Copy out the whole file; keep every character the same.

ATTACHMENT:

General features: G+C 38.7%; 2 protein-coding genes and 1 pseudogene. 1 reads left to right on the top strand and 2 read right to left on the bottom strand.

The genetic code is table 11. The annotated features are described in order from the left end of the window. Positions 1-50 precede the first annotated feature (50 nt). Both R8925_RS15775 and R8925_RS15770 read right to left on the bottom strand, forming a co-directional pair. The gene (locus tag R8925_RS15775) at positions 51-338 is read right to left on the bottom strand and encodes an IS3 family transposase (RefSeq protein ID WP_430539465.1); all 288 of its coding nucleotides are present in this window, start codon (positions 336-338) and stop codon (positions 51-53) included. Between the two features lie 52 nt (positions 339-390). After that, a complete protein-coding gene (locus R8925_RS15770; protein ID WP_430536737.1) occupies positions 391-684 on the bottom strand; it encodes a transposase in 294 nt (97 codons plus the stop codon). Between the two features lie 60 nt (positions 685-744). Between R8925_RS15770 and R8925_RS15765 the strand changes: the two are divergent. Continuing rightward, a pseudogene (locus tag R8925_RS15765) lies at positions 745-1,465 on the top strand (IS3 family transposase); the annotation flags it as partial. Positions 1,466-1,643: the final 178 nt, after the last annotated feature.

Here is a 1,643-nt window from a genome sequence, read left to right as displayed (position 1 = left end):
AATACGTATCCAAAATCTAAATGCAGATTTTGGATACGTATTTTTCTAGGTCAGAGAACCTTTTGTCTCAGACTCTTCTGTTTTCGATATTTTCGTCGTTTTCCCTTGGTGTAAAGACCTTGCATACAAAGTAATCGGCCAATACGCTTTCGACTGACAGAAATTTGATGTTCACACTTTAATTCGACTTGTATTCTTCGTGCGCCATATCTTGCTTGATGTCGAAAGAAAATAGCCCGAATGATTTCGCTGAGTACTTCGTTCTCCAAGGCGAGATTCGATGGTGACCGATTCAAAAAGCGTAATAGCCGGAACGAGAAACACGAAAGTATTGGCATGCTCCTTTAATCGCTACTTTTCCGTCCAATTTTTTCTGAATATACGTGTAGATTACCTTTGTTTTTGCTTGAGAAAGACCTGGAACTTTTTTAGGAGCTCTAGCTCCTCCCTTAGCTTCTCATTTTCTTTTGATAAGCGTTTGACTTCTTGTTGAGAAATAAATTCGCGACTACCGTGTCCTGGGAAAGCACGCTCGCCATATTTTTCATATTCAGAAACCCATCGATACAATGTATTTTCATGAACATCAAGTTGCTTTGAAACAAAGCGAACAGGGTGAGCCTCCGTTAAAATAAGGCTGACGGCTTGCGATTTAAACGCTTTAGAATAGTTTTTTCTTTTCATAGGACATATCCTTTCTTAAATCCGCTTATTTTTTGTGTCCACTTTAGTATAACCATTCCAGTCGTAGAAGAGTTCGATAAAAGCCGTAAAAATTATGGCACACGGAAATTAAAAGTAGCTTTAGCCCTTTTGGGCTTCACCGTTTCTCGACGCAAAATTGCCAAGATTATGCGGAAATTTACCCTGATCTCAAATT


General features: G+C 38.7%; 2 protein-coding genes and 1 pseudogene. 1 reads left to right on the top strand and 2 read right to left on the bottom strand.

The genetic code is table 11. The annotated features are described in order from the left end of the window. Positions 1-50 precede the first annotated feature (50 nt). Both R8925_RS15775 and R8925_RS15770 read right to left on the bottom strand, forming a co-directional pair. The gene (locus tag R8925_RS15775) at positions 51-338 is read right to left on the bottom strand and encodes an IS3 family transposase (RefSeq protein ID WP_430539465.1); all 288 of its coding nucleotides are present in this window, start codon (positions 336-338) and stop codon (positions 51-53) included. Between the two features lie 52 nt (positions 339-390). After that, a complete protein-coding gene (locus R8925_RS15770; protein ID WP_430536737.1) occupies positions 391-684 on the bottom strand; it encodes a transposase in 294 nt (97 codons plus the stop codon). Between the two features lie 60 nt (positions 685-744). Between R8925_RS15770 and R8925_RS15765 the strand changes: the two are divergent. Continuing rightward, a pseudogene (locus tag R8925_RS15765) lies at positions 745-1,465 on the top strand (IS3 family transposase); the annotation flags it as partial. Positions 1,466-1,643: the final 178 nt, after the last annotated feature.

Here is a 1,643-nt window from a genome sequence, read left to right as displayed (position 1 = left end):
AATACGTATCCAAAATCTAAATGCAGATTTTGGATACGTATTTTTCTAGGTCAGAGAACCTTTTGTCTCAGACTCTTCTGTTTTCGATATTTTCGTCGTTTTCCCTTGGTGTAAAGACCTTGCATACAAAGTAATCGGCCAATACGCTTTCGACTGACAGAAATTTGATGTTCACACTTTAATTCGACTTGTATTCTTCGTGCGCCATATCTTGCTTGATGTCGAAAGAAAATAGCCCGAATGATTTCGCTGAGTACTTCGTTCTCCAAGGCGAGATTCGATGGTGACCGATTCAAAAAGCGTAATAGCCGGAACGAGAAACACGAAAGTATTGGCATGCTCCTTTAATCGCTACTTTTCCGTCCAATTTTTTCTGAATATACGTGTAGATTACCTTTGTTTTTGCTTGAGAAAGACCTGGAACTTTTTTAGGAGCTCTAGCTCCTCCCTTAGCTTCTCATTTTCTTTTGATAAGCGTTTGACTTCTTGTTGAGAAATAAATTCGCGACTACCGTGTCCTGGGAAAGCACGCTCGCCATATTTTTCATATTCAGAAACCCATCGATACAATGTATTTTCATGAACATCAAGTTGCTTTGAAACAAAGCGAACAGGGTGAGCCTCCGTTAAAATAAGGCTGACGGCTTGCGATTTAAACGCTTTAGAATAGTTTTTTCTTTTCATAGGACATATCCTTTCTTAAATCCGCTTATTTTTTGTGTCCACTTTAGTATAACCATTCCAGTCGTAGAAGAGTTCGATAAAAGCCGTAAAAATTATGGCACACGGAAATTAAAAGTAGCTTTAGCCCTTTTGGGCTTCACCGTTTCTCGACGCAAAATTGCCAAGATTATGCGGAAATTTACCCTGATCTCAAATT